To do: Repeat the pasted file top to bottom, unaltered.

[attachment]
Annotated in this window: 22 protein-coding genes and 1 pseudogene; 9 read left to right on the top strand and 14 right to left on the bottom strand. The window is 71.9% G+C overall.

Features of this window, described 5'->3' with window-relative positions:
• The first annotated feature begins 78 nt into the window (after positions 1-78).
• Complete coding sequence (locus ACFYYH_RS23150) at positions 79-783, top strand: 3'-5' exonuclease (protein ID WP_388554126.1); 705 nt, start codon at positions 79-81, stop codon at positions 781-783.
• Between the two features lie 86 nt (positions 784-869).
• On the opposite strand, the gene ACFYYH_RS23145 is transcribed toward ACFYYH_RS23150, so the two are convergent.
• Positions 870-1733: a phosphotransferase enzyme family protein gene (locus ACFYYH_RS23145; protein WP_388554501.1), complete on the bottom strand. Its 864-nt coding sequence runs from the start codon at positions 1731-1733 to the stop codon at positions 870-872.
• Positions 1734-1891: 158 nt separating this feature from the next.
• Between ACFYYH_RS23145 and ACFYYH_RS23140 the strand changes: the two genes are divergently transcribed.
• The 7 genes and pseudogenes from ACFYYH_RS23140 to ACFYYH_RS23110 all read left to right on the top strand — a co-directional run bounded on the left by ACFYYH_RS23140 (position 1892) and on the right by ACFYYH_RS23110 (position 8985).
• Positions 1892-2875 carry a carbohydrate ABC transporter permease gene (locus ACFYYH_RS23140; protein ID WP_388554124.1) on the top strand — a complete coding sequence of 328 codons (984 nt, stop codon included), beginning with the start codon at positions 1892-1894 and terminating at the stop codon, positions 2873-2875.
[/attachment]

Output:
Annotated in this window: 22 protein-coding genes and 1 pseudogene; 9 read left to right on the top strand and 14 right to left on the bottom strand. The window is 71.9% G+C overall.

Features of this window, described 5'->3' with window-relative positions:
• The first annotated feature begins 78 nt into the window (after positions 1-78).
• Complete coding sequence (locus ACFYYH_RS23150) at positions 79-783, top strand: 3'-5' exonuclease (protein ID WP_388554126.1); 705 nt, start codon at positions 79-81, stop codon at positions 781-783.
• Between the two features lie 86 nt (positions 784-869).
• On the opposite strand, the gene ACFYYH_RS23145 is transcribed toward ACFYYH_RS23150, so the two are convergent.
• Positions 870-1733: a phosphotransferase enzyme family protein gene (locus ACFYYH_RS23145; protein WP_388554501.1), complete on the bottom strand. Its 864-nt coding sequence runs from the start codon at positions 1731-1733 to the stop codon at positions 870-872.
• Positions 1734-1891: 158 nt separating this feature from the next.
• Between ACFYYH_RS23145 and ACFYYH_RS23140 the strand changes: the two genes are divergently transcribed.
• The 7 genes and pseudogenes from ACFYYH_RS23140 to ACFYYH_RS23110 all read left to right on the top strand — a co-directional run bounded on the left by ACFYYH_RS23140 (position 1892) and on the right by ACFYYH_RS23110 (position 8985).
• Positions 1892-2875 carry a carbohydrate ABC transporter permease gene (locus ACFYYH_RS23140; protein ID WP_388554124.1) on the top strand — a complete coding sequence of 328 codons (984 nt, stop codon included), beginning with the start codon at positions 1892-1894 and terminating at the stop codon, positions 2873-2875.